In the past, entrepreneurship theory has largely ignored social aspects. Dominant paradigms, such as the ‘soloist’ and even the network approach, center on the proactive role of individual entrepreneurs. We argue that these traditional perspectives on entrepreneurship should be extended to the idea of embedded entrepreneurship: the process of starting up an enterprise while and as a consequence of being part of a relevant social group. In order to support our theory, we offer empirical evidence from a case study that draws on interview, survey and archival data. Qualitative and quantitative analyses show that five widely recognized entrepreneurial processes - opportunity recognition, resource-building, organizing, legitimation, and opportunity exploitation – have a different meaning from an embedded entrepreneurship perspective. Here, the entrepreneur as individual and the community as a social group both contribute to the implementation of the five processes. We conclude by suggesting that community membership influences entrepreneurial activities positive as well as negative, and point out several directions for future research.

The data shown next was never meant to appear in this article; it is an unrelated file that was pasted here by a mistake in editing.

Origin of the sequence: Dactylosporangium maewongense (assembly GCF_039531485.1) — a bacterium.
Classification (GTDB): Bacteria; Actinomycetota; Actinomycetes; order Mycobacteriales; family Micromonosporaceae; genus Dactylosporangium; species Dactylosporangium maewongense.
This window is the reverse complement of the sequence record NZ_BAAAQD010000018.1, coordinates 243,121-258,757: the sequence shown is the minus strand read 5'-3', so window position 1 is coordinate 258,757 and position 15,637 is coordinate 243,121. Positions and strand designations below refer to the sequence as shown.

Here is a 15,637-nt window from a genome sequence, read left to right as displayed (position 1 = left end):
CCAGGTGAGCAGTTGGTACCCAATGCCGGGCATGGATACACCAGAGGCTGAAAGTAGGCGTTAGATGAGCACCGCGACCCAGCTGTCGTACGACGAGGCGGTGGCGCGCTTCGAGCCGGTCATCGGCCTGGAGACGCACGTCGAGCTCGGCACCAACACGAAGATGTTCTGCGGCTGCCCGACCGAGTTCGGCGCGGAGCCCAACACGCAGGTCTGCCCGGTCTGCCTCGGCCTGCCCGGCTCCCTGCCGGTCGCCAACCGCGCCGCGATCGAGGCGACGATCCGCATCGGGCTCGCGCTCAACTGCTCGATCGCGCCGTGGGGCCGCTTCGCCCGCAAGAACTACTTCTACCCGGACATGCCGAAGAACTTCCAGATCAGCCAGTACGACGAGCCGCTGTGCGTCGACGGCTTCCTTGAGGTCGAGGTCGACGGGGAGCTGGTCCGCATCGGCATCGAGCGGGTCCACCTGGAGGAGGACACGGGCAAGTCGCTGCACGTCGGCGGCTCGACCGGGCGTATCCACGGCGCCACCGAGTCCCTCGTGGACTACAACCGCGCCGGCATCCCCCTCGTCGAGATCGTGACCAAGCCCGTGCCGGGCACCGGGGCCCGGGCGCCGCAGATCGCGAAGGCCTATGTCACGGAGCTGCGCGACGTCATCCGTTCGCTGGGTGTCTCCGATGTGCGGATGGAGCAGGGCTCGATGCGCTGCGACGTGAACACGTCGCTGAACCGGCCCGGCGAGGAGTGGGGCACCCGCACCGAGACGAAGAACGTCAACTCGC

|Title of host publication||Presented at 9th Open and User Innovation Workshop, Vienna, Austria|
|Place of Publication||Vienna, Austria|
|Publication status||Published - 2011|
|Event||9th Open and User Innovation Workshop, Vienna, Austria - Vienna, Austria|
Duration: 4 Jun 2011 → 6 Jun 2011
|Conference||9th Open and User Innovation Workshop, Vienna, Austria|
|Period||4/06/11 → 6/06/11|